Old 03-30-2013, 05:14 PM
njlou njlou is offline
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This is very interesting on many levels.

The next question that I have is what is the "magic" formula in Castrol Euro oil which makes it different from the US formula.
AND does it matter to the mere mortal?
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  #39  
Old 03-30-2013, 07:39 PM
M6Cpe M6Cpe is offline
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No problem using the dealer BMW Castrol oil.

If you want to buy at Walmart or your local auto parts store, use the LL-01 Castrol 0W-40 or Mobil 0W-40.

That way you'll stay in spec for your engine.

Will other oils work? Maybe.

Is it worth the risk? No.
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  #40  
Old 03-30-2013, 08:07 PM
UltimateDriving UltimateDriving is offline
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The current Mobil 1 0W-40 formula does not have a 14.2 cSt flow rate at 100C, it's 13.5.
The reason why they suggest the Euro formula Castrol is probably due to the US Oil not meeting BMW LL-01 standards.
Another very strict standard in the MB 229.5, which i think is even harder to get than the BMW LL-01.
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  #41  
Old 03-31-2013, 05:52 AM
mrgrumpy mrgrumpy is offline
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Quote:
Originally Posted by UltimateDriving View Post
The current Mobil 1 0W-40 formula does not have a 14.2 cSt flow rate at 100C, it's 13.5.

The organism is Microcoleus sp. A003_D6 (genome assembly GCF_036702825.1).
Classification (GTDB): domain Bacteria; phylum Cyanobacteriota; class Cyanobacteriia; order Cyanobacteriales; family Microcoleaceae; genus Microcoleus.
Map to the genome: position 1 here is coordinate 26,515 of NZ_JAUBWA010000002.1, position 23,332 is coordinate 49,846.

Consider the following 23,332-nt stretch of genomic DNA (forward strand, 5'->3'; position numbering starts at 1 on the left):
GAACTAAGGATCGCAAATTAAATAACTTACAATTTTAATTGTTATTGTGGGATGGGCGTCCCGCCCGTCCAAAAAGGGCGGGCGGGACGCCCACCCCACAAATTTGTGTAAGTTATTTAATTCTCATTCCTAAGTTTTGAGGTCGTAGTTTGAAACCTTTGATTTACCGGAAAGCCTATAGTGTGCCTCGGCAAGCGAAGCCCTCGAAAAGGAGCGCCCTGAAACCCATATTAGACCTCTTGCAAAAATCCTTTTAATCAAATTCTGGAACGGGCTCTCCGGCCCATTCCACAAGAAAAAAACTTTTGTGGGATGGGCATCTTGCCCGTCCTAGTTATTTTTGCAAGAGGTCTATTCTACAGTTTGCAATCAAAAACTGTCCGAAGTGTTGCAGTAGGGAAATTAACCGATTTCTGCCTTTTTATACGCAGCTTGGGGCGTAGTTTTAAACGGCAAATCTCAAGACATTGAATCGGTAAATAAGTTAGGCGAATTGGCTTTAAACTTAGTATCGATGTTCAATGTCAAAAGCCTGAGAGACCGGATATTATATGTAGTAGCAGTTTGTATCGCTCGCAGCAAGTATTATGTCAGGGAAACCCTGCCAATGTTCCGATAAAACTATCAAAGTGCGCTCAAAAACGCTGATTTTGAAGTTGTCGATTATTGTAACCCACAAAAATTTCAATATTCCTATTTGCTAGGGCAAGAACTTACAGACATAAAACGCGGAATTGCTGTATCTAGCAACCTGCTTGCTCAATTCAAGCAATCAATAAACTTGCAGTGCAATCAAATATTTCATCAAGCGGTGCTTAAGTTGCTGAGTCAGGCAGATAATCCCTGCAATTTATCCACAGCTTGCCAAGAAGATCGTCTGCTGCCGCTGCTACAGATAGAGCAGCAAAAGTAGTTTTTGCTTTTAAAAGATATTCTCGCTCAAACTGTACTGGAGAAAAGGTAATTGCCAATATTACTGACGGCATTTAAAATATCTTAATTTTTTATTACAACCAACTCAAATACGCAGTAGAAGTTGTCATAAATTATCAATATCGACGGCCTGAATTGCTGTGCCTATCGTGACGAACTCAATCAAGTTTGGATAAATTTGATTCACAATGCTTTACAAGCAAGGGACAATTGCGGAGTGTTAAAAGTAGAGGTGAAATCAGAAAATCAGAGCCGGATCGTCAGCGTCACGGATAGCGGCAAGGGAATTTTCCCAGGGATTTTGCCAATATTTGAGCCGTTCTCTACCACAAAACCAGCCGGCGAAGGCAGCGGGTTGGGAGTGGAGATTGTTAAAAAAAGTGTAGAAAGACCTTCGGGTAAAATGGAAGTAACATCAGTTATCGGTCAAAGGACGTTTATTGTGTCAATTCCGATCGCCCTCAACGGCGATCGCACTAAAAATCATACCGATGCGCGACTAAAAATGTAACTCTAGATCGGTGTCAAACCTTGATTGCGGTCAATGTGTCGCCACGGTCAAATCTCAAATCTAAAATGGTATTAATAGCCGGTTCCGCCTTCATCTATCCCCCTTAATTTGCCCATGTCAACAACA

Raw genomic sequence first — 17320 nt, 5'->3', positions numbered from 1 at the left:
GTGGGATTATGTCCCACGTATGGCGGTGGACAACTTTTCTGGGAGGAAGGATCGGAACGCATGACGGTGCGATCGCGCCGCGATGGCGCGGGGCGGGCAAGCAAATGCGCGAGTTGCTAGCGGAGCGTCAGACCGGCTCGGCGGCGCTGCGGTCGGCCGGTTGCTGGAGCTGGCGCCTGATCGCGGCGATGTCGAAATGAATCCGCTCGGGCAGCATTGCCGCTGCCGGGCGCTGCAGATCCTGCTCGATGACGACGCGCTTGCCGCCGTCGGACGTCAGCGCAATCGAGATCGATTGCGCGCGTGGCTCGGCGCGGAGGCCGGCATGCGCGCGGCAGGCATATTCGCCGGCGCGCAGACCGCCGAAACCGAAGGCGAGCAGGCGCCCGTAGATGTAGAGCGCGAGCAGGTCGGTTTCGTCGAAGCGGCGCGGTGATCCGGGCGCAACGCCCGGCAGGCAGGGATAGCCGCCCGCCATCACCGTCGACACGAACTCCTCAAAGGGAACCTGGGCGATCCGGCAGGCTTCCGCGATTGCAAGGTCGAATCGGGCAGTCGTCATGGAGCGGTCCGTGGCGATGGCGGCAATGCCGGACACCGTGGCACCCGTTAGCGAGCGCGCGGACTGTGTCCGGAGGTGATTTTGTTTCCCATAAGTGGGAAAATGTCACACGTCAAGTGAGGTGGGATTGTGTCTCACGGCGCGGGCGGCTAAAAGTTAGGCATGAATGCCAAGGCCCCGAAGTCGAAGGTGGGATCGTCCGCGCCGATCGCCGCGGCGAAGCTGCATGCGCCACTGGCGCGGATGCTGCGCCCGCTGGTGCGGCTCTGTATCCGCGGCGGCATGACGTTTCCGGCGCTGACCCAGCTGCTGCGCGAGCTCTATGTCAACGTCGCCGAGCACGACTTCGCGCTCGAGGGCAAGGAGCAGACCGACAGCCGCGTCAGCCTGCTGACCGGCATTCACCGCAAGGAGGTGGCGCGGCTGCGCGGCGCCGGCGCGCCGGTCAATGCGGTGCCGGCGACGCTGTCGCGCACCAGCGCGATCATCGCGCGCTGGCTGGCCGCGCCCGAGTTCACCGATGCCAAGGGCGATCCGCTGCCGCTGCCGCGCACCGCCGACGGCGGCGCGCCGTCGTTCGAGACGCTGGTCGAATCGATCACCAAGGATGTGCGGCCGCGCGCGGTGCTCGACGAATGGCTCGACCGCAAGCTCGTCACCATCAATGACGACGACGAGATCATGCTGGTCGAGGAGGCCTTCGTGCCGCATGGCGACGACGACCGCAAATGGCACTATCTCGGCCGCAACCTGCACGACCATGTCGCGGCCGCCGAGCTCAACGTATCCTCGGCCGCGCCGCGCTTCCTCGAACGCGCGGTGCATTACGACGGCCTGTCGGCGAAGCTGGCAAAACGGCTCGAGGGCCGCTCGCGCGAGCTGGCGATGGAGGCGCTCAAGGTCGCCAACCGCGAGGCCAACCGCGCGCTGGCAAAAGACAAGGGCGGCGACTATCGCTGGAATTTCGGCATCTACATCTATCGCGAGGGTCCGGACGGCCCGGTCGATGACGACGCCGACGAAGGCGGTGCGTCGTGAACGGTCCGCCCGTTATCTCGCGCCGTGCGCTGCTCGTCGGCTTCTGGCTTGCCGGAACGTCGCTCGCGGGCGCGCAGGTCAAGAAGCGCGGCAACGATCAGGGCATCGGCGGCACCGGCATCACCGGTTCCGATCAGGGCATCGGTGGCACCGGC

The reason why they suggest the Euro formula Castrol is probably due to the US Oil not meeting BMW LL-01 standards.
Another very strict standard in the MB 229.5, which i think is even harder to get than the BMW LL-01.
NO, according to their latest MSDS it is: 14.3 cSt.


Last edited by mrgrumpy; 03-31-2013 at 02:09 PM.
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  #42  
Old 03-31-2013, 10:12 AM
BMWTurboDzl BMWTurboDzl is offline
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Quote:
Originally Posted by njlou View Post
I think.....
BMW states that their cars need the Castrol Euro formula etc. (WHY???).
They dont even suggest the US version of Castrol(?).
Is there a real reason, or is it typical arrogance?
Further what is the dealer (really) using?

As you have mentioned the Mobil 1 is most likely an excellent alternative.

BUT if I had an M5 or other high powered engine even a turbo, i would do some research to find a proper alternative. IF it is Mobil1 so be it.
Castrol has 0w30, 0w40, 5w40 for sale in US. These are all LL01 IIRC.

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  #43  
Old 03-31-2013, 02:24 PM
mrgrumpy mrgrumpy is offline
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Castrol Edge with Syntec Power Technology 0W-30: 12.2 cSt @100 celsius

Castrol EDGE Professional A3 0W-40: 13.5 cSt @ 100 celsius

Castrol EDGE 0W-40 A3/B4: 13.3 cSt " "

Castrol SLX Professional OE 5W-30 12 cSt

Castrol Tec II 5W-30: 10.6 cSt

Castrol EDGE 5W-40 U.S.: 14.28 cSt

Castrol Power RS Racing 4T 5W-40: 13 cSt
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  #44  
Old 03-31-2013, 02:35 PM
kmorgan_260 kmorgan_260 is offline
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Quote:
Originally Posted by pcy View Post
I believe BMW approves the following oils -
* Castrol Syntec Euro Formula SAE 0W-30
* Mobil1 0W-40
* Pennzoil Platinum Euro Formula Ultra SAE 5W-30
* Valvoline Syn Power SAE 5W-30